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  1. SUMMARY Tectonic plate motions predominantly result from a balance between the potential energy change of the subducting slab and viscous dissipation in the mantle, bending lithosphere and slab–upper plate interface. A wide range of observations from active subduction zones and exhumed rocks suggest that subduction interface shear zone rheology is sensitive to the composition of subducting crustal material—for example, sediments versus mafic igneous oceanic crust. Here we use 2-D numerical models of dynamically consistent subduction to systematically investigate how subduction interface viscosity influences large-scale subduction kinematics and dynamics. Our model consists of an oceanic slab subducting beneath an overriding continentalmore »plate. The slab includes an oceanic crustal/weak layer that controls the rheology of the interface. We implement a range of slab and interface strengths and explore how the kinematics respond for an initial upper mantle slab stage, and subsequent quasi-steady-state ponding near a viscosity jump at the 660-km-discontinuity. If material properties are suitably averaged, our results confirm the effect of interface strength on plate motions as based on simplified viscous dissipation analysis: a ∼2 order of magnitude increase in interface viscosity can decrease convergence speeds by ∼1 order of magnitude. However, the full dynamic solutions show a range of interesting behaviour including an interplay between interface strength and overriding plate topography and an end-member weak interface-weak slab case that results in slab break-off/tearing. Additionally, for models with a spatially limited, weak sediment strip embedded in regular interface material, as might be expected for the subduction of different types of oceanic materials through Earth’s history, the transient response of enhanced rollback and subduction velocity is different for strong and weak slabs. Our work substantiates earlier suggestions as to the importance of the plate interface, and expands the range of quantifiable links between plate reorganizations, the nature of the incoming and overriding plate and the potential geological record.« less
    Free, publicly-accessible full text available April 13, 2023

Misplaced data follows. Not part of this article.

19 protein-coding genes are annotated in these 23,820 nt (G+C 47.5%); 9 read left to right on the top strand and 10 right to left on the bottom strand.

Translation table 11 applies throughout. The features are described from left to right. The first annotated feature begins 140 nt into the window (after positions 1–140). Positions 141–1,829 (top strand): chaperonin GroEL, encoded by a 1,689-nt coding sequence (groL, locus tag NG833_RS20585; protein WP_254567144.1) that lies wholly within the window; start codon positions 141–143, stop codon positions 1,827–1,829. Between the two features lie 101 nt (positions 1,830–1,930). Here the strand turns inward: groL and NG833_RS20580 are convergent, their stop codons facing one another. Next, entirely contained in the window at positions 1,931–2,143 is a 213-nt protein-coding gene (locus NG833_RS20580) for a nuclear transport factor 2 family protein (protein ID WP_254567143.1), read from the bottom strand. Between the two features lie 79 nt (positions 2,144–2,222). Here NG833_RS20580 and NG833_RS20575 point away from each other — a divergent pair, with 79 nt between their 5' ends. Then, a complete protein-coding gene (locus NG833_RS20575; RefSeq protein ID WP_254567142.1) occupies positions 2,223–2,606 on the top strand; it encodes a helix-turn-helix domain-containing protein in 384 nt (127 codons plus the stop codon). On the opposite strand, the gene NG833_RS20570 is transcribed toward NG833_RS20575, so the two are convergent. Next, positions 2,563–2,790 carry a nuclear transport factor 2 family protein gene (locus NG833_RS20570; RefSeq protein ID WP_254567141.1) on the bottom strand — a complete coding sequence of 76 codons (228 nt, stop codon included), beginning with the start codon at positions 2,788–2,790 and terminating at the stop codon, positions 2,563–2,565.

2. The importance of slab–slab interactions is manifested in the kinematics and geometry of the Philippine Sea Plate and western Pacific subduction zones, and such interactions offer a dynamic basis for the first-order observations in this complex subduction setting. The westward subduction of the Pacific Sea Plate changes, along-strike, from single slab subduction beneath Japan, to a double-subduction setting where Pacific subduction beneath the Philippine Sea Plate occurs in tandem with westward subduction of the Philippine Sea Plate beneath Eurasia. Our 3-D numerical models show that there are fundamental differences between single slab systems and double slab systems where both subductionmore »systems have the same vergence. We find that the observed kinematics and slab geometry of the Pacific–Philippine subduction can be understood by considering an along-strike transition from single to double subduction, and is largely independent from the detailed geometry of the Philippine Sea Plate. Important first order features include the relatively shallow slab dip, retreating/stationary trenches, and rapid subduction for single slab systems (Pacific Plate subducting under Japan), and front slabs within a double slab system (Philippine Sea Plate subducting at Ryukyu). In contrast, steep to overturned slab dips, advancing trench motion, and slower subduction occurs for rear slabs in a double slab setting (Pacific subducting at the Izu–Bonin–Mariana). This happens because of a relative build-up of pressure in the asthenosphere beneath the Philippine Sea Plate, where the asthenosphere is constrained between the converging Ryukyu and Izu–Bonin–Mariana slabs. When weak back-arc regions are included, slab–slab convergence rates slow and the middle (Philippine) plate extends, which leads to reduced pressure build up and reduced slab–slab coupling. Models without back-arcs, or with back-arc viscosities that are reduced by a factor of five, produce kinematics compatible with present-day observations.« less